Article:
Job Search

Network Technician vs. Network Administrator: What Are the Differences?

Learn about the two careers and review some of the similarities and differences between them.

A network technician and a network administrator are both responsible for ensuring the smooth operation of a computer network. However, their duties and responsibilities differ in scope and focus. In this article, we compare and contrast the job titles network technician and network administrator, and we provide additional information on related careers.

What is a Network Technician?

Network Technicians are responsible for designing, implementing, and maintaining computer networks within an organization. This can include both hardware and software components. They work closely with Network Administrators to ensure that the network meets the needs of the organization. Network Technicians install and configure network equipment, such as routers, switches, and firewalls. They also troubleshoot network problems and provide support to users. They may also be responsible for managing network security, including setting up and maintaining user accounts, permissions, and access controls.

What is a Network Administrator?

Network Administrators are responsible for the design, implementation, maintenance and management of an organization’s computer network. They work with network hardware and software to ensure that all users have the necessary access to information and resources. Network Administrators also troubleshoot network problems and work with vendors to resolve technical issues. They may also train new users on how to use the network and provide support to existing users. In larger organizations, Network Administrators may specialize in a particular area, such as network security or email administration.

Network Technician vs. Network Administrator

Here are the main differences between a network technician and a network administrator.

Job Duties

While both network administrators and network technicians have technical responsibilities, their duties differ. Network administrators develop the overall network strategy, such as choosing the right type of networking technology for the company and installing it. They also manage the daily operations of the network, troubleshooting issues that users report and monitoring network performance.

In contrast, network technicians perform more hands-on tasks related to specific devices on the network. For example, they might be responsible for installing and configuring new employee workstations or fixing user devices when network administrators request assistance. Technicians may also test and troubleshoot wireless networks in different areas of the building and monitor signal strength.

Job Requirements

Network technicians typically need an associate degree in computer science or a related field, although some jobs may only require a high school diploma. Network administrators usually need at least a bachelor’s degree, and many employers prefer candidates to have a master’s degree as well. In addition to their education, both network technicians and administrators must have experience working with different types of computer networks. They might gain this experience through internships or entry-level jobs before moving into more advanced positions.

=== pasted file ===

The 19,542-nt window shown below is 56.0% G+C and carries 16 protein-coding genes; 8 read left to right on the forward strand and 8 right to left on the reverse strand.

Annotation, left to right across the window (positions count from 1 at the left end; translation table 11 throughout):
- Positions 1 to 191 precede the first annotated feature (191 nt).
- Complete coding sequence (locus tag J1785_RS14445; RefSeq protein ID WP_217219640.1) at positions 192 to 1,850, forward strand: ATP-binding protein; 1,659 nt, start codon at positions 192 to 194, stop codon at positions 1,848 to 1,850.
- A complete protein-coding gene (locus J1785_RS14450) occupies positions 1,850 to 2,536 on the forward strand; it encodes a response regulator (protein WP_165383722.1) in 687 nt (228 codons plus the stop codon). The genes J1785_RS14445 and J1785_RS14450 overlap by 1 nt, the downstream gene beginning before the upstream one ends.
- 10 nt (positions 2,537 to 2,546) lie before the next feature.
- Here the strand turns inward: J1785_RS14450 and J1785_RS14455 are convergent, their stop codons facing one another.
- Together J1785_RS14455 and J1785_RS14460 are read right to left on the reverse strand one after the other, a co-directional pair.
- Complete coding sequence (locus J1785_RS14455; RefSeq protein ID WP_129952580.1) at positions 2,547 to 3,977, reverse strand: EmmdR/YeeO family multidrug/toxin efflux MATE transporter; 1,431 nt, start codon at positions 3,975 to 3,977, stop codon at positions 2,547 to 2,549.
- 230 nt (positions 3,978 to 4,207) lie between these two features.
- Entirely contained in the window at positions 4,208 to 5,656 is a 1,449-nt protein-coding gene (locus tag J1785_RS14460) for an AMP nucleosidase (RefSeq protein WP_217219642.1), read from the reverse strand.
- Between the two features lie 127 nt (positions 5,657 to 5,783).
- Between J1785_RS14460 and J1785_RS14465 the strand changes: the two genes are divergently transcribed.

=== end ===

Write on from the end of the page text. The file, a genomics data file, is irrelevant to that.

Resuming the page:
Work Environment

Network administrators typically work in an office setting, but they may also travel to customer locations. They often spend their days working on a computer and communicating with customers via phone or email. Network administrators usually work full time during regular business hours, although some companies allow them to work overtime when necessary.

Network technicians can also work in an office environment, but many of them work for telecommunications companies that provide services to businesses and individuals. These professionals may travel to different locations throughout the day to perform repairs and installations. Technicians who work for telecommunications companies may have irregular schedules because they may be called out at any time to respond to emergencies.


Both network technicians and network administrators use technical skills to perform their jobs. They need to have a strong understanding of computer networks, including how to set them up and how they function. They also need to be able to troubleshoot issues that arise with networks.

Network technicians typically provide support to users on a network, which means they need to have excellent customer service skills. They need to be able to understand the needs of users and help them resolve issues in a timely manner. Network administrators usually do not interact with users directly, but they still need to have good communication skills. This is because they often work with other IT professionals, such as system administrators, and need to be able to explain complex concepts in a way that is easy to understand.

Organization is another important skill for both network technicians and network administrators. This is because they often work with multiple systems and need to be able to keep track of all the different components. They also need to be able to plan and implement changes to a network, which requires being able to think ahead and anticipate potential problems.


Network technicians can earn an average salary of $59,379 per year, while network administrators can earn an average salary of $74,137 per year. Both of these salaries may vary depending on the size of the company at which you work, location of your job and the level of experience you have prior to pursuing either position.


Detention Officer vs. Correctional Officer: What Are the Differences?

Back to Job Search

Research Associate vs. Lab Technician: What Are the Differences?